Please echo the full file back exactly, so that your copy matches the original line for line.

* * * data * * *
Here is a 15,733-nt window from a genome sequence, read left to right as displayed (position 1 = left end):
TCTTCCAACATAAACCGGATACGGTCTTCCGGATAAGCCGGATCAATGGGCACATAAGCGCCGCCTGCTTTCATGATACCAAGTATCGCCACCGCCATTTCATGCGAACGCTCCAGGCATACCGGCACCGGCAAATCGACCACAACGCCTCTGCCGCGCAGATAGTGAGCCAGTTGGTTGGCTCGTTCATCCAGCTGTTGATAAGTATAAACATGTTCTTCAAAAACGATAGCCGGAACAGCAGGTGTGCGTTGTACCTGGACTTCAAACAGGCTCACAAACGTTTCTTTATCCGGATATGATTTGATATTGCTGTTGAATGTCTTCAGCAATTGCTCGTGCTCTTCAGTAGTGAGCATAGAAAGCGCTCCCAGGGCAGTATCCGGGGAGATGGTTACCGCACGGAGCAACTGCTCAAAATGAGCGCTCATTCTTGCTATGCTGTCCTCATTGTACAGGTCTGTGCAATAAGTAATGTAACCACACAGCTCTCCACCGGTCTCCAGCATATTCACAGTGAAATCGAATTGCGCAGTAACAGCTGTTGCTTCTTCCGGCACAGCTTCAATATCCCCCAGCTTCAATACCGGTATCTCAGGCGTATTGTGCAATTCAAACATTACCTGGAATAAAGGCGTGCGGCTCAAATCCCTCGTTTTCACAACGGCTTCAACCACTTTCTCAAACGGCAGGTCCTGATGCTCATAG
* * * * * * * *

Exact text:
Here is a 15,733-nt window from a genome sequence, read left to right as displayed (position 1 = left end):
TCTTCCAACATAAACCGGATACGGTCTTCCGGATAAGCCGGATCAATGGGCACATAAGCGCCGCCTGCTTTCATGATACCAAGTATCGCCACCGCCATTTCATGCGAACGCTCCAGGCATACCGGCACCGGCAAATCGACCACAACGCCTCTGCCGCGCAGATAGTGAGCCAGTTGGTTGGCTCGTTCATCCAGCTGTTGATAAGTATAAACATGTTCTTCAAAAACGATAGCCGGAACAGCAGGTGTGCGTTGTACCTGGACTTCAAACAGGCTCACAAACGTTTCTTTATCCGGATATGATTTGATATTGCTGTTGAATGTCTTCAGCAATTGCTCGTGCTCTTCAGTAGTGAGCATAGAAAGCGCTCCCAGGGCAGTATCCGGGGAGATGGTTACCGCACGGAGCAACTGCTCAAAATGAGCGCTCATTCTTGCTATGCTGTCCTCATTGTACAGGTCTGTGCAATAAGTAATGTAACCACACAGCTCTCCACCGGTCTCCAGCATATTCACAGTGAAATCGAATTGCGCAGTAACAGCTGTTGCTTCTTCCGGCACAGCTTCAATATCCCCCAGCTTCAATACCGGTATCTCAGGCGTATTGTGCAATTCAAACATTACCTGGAATAAAGGCGTGCGGCTCAAATCCCTCGTTTTCACAACGGCTTCAACCACTTTCTCAAACGGCAGGTCCTGATGCTCATAG